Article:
Where is the global gridlock? In Chinese politics or in US society? What is most essential right now, a major political change toward liberalism within China led by the rising middle class, or a social revolution led by the public sector in the US?
While people in the US continue to ignore China whenever they can, they also carp continuously about the inability of weak governance in Europe to prevent anything but the hardest of immediate landings across the Atlantic, while providing a misleading chorus that drowns out the major threnody of the US’ own economic mismanagement and hesitancy of governance.
In contrast, Chinese economic growth at the time of writing leads the world and unlike rapid growth in other developing countries, such as those of its fellow BRIC nations (Brazil, Russia, India and China) or more developed economies such as France, Britain or even Germany, remains overwhelmingly a result of very fast growth in real industrial production.
At present, the impact of US debt dominates the global scene. If we agree that the current federal debt of US$10 trillion held by the US public accounts for a mere slice of a much larger structural problem that has generated the entire fiscal gap, amounting perhaps to 20 times that figure, then it appears that the long-term future of the international political economy hangs on political decisions (the debt ceiling) and public sector expenditure and revenue structure (the total liabilities of the entire economy) within the US system. If the worker-beneficiary transition is the real driver of the US economy, then it might be argued that political economy in East Asia over the long-term is being determined by social policy (or lack of it) in the US.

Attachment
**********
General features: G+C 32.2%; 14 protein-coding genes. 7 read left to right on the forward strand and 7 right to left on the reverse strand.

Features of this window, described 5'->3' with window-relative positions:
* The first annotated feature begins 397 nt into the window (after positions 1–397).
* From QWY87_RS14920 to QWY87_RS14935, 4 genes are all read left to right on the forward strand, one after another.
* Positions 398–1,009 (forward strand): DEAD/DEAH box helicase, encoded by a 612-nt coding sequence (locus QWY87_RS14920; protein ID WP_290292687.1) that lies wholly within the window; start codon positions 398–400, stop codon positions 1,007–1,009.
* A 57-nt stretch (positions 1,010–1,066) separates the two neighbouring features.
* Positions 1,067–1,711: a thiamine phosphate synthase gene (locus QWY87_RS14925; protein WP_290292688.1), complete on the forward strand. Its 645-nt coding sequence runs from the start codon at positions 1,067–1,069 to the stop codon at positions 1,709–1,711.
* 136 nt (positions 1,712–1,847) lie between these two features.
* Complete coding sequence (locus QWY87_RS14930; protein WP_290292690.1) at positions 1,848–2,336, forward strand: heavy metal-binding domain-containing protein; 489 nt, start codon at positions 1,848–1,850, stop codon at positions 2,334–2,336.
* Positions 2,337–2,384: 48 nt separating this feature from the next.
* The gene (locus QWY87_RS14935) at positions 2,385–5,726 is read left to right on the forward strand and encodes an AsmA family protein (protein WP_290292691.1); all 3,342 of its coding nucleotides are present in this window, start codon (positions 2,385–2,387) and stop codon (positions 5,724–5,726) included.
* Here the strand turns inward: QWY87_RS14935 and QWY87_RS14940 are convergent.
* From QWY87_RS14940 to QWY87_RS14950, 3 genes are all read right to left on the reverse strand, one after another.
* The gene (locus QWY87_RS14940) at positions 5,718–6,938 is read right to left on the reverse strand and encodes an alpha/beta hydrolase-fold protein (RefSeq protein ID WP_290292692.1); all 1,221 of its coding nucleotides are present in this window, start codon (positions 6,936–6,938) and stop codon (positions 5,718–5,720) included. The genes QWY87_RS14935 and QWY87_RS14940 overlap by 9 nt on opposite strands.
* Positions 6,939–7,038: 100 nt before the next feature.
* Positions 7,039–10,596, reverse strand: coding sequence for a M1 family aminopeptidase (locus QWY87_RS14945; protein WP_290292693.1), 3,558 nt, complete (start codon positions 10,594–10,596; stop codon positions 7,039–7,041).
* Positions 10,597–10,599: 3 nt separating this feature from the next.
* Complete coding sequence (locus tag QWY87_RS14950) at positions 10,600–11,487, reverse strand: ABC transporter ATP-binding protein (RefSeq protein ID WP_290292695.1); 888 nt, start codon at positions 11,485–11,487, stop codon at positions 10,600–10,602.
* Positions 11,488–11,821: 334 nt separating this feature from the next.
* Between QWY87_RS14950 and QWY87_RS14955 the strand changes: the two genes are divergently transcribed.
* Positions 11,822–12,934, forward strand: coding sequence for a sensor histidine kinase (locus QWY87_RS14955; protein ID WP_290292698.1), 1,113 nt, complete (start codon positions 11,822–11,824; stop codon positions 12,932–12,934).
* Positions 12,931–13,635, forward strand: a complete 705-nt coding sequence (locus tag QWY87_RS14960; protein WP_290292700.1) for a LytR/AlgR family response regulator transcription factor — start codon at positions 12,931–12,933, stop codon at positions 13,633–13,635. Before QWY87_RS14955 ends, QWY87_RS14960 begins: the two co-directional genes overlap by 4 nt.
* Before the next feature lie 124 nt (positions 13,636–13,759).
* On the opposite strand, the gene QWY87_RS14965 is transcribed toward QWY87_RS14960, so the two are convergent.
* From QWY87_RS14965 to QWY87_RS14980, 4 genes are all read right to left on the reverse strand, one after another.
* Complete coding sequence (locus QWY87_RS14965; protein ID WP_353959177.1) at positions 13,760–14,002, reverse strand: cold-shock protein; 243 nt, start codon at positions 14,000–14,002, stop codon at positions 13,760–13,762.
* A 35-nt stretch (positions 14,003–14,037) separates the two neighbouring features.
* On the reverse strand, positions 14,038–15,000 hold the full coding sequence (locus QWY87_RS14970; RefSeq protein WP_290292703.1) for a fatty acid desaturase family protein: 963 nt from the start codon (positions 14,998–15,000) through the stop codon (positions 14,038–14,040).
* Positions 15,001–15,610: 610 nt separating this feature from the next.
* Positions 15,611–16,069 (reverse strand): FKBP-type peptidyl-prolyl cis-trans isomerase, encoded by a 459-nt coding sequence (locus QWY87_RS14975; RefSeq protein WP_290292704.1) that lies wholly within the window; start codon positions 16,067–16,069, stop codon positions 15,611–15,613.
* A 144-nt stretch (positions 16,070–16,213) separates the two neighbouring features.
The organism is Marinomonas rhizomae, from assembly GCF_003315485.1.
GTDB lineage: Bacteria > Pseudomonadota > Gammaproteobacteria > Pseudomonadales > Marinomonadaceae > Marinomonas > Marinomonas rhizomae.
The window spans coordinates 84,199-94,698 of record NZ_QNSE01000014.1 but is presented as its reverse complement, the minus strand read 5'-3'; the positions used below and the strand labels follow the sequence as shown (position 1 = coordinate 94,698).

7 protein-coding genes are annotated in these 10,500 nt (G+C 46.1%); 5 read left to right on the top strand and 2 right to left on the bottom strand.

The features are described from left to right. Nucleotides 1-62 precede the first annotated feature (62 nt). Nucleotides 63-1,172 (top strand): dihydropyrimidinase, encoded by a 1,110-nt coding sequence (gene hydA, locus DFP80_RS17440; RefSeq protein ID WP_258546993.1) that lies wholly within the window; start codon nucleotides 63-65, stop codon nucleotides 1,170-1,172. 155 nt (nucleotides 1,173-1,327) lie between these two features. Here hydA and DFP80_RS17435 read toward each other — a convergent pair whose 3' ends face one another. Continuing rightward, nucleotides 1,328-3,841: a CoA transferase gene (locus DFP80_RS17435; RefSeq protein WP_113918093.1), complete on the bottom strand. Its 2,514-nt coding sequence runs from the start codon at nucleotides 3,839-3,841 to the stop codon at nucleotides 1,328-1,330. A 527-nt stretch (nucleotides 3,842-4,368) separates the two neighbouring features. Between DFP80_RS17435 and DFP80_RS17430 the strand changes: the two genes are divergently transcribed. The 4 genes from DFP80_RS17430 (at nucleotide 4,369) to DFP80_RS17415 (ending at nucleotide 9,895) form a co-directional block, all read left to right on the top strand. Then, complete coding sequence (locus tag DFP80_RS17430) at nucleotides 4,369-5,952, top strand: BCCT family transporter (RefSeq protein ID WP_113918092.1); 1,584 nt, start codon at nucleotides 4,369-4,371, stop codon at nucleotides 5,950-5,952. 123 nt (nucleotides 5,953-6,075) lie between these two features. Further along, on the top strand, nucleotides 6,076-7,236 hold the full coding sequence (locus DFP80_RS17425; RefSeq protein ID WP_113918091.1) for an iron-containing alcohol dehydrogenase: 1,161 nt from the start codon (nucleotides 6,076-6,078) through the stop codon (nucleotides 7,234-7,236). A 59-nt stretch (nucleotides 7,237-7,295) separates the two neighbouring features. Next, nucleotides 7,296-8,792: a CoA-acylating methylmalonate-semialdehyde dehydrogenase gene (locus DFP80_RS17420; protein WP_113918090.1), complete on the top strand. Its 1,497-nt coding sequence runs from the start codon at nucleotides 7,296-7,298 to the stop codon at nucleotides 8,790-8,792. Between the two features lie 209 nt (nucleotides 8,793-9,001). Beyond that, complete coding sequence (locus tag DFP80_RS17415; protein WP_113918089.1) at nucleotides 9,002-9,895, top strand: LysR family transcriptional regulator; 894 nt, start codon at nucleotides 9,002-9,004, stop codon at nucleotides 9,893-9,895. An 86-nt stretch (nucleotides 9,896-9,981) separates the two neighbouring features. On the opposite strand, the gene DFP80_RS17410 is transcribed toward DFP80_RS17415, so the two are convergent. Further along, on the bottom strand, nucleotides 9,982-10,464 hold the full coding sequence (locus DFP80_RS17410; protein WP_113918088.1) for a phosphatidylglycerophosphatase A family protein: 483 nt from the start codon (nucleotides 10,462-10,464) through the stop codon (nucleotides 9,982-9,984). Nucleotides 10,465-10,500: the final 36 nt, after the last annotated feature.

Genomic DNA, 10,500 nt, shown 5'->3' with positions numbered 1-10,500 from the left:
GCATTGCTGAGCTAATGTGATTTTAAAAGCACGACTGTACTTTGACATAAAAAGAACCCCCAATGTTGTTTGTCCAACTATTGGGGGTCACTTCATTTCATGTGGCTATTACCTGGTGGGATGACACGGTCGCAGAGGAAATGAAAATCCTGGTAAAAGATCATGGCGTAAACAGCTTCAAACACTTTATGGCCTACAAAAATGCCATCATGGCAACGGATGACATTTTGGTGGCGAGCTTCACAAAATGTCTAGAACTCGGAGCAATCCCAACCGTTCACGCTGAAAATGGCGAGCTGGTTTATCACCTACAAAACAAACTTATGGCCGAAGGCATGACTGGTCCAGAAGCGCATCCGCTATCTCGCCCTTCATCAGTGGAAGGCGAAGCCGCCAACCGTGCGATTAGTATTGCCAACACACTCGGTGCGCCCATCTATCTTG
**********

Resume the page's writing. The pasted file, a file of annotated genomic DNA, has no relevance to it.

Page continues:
Yet the more common assumption among Western commentators, economists and historians is that the political machinations of communism in China is the limiting factor in the global political economy, as in the major contribution of Will Hutton in 2007, The Writing on the Wall. In that work Hutton called for a “Chinese enlightenment,” a sweeping combination of cultural and political change in China that must be supported in the West for the good of all.
Clearly, commentators such as Hutton were somewhat premature in their forecast of the imminent collapse of the Chinese economy as the principal cause of general global economic downturn. As we have seen with the prolonged financial recession and as we now see with the US debt crisis, the danger comes from the West not from the East.
For Taiwanese, perhaps an even more interesting feature is the absence of debate on defense expenditure. Whether Republicans who advocate spending cuts arguing with Democrats who support tax increases, or those who argue with neo--Keynesian advocates about the more risky tactic of expanding public expenditure as a means of creating growth and employment and thus the size of the tax base, few influential Americans are seriously advocating cuts in defense expenditure. Many more are considering innovative ways of saving or diffusing expenditures on social security, Medicare and other health or welfare provisions. Most of the US and European journals and magazines are not indexing or listing China or defense as significant issues.
In many ways this is good news for Taiwan. At present, a low profile might be best. Is there any evidence of severe downward pressure on US defense spending as a result of the crisis? For the next financial year, total direct defense spending in the US is budgeted at US$881 billion and US President Barack Obama’s economic stimulus plans have not so far threatened military expenditure. In fact, federal spending is even greater than this if we take into full account the continual servicing of past military spending.